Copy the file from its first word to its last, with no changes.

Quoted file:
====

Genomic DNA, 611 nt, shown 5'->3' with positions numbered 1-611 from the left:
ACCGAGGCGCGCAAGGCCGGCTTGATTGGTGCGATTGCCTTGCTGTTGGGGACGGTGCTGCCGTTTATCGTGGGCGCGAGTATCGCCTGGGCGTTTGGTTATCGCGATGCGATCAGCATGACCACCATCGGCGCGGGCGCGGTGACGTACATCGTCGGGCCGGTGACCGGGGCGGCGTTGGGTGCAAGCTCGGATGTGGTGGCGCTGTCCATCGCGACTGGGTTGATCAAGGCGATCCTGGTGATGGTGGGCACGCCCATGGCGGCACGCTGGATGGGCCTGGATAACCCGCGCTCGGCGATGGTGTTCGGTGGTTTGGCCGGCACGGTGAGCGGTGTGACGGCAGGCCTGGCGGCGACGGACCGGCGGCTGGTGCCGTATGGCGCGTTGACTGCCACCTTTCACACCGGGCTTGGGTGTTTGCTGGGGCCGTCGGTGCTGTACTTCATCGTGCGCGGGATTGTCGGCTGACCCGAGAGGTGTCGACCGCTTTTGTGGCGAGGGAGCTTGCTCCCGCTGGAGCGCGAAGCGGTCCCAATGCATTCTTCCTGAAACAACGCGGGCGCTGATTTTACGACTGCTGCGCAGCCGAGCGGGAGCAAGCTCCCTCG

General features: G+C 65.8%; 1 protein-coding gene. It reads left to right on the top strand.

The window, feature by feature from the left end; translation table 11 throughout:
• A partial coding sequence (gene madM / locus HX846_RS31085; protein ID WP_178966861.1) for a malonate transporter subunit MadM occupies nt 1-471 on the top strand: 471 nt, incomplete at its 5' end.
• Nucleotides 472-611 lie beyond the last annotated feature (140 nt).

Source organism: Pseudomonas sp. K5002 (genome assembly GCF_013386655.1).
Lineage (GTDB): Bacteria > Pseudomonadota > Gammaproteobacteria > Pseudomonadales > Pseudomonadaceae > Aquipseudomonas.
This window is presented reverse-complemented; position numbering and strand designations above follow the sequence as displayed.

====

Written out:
Genomic DNA, 611 nt, shown 5'->3' with positions numbered 1-611 from the left:
ACCGAGGCGCGCAAGGCCGGCTTGATTGGTGCGATTGCCTTGCTGTTGGGGACGGTGCTGCCGTTTATCGTGGGCGCGAGTATCGCCTGGGCGTTTGGTTATCGCGATGCGATCAGCATGACCACCATCGGCGCGGGCGCGGTGACGTACATCGTCGGGCCGGTGACCGGGGCGGCGTTGGGTGCAAGCTCGGATGTGGTGGCGCTGTCCATCGCGACTGGGTTGATCAAGGCGATCCTGGTGATGGTGGGCACGCCCATGGCGGCACGCTGGATGGGCCTGGATAACCCGCGCTCGGCGATGGTGTTCGGTGGTTTGGCCGGCACGGTGAGCGGTGTGACGGCAGGCCTGGCGGCGACGGACCGGCGGCTGGTGCCGTATGGCGCGTTGACTGCCACCTTTCACACCGGGCTTGGGTGTTTGCTGGGGCCGTCGGTGCTGTACTTCATCGTGCGCGGGATTGTCGGCTGACCCGAGAGGTGTCGACCGCTTTTGTGGCGAGGGAGCTTGCTCCCGCTGGAGCGCGAAGCGGTCCCAATGCATTCTTCCTGAAACAACGCGGGCGCTGATTTTACGACTGCTGCGCAGCCGAGCGGGAGCAAGCTCCCTCG

General features: G+C 65.8%; 1 protein-coding gene. It reads left to right on the top strand.

The window, feature by feature from the left end; translation table 11 throughout:
• A partial coding sequence (gene madM / locus HX846_RS31085; protein ID WP_178966861.1) for a malonate transporter subunit MadM occupies nt 1-471 on the top strand: 471 nt, incomplete at its 5' end.
• Nucleotides 472-611 lie beyond the last annotated feature (140 nt).

Source organism: Pseudomonas sp. K5002 (genome assembly GCF_013386655.1).
Lineage (GTDB): Bacteria > Pseudomonadota > Gammaproteobacteria > Pseudomonadales > Pseudomonadaceae > Aquipseudomonas.
This window is presented reverse-complemented; position numbering and strand designations above follow the sequence as displayed.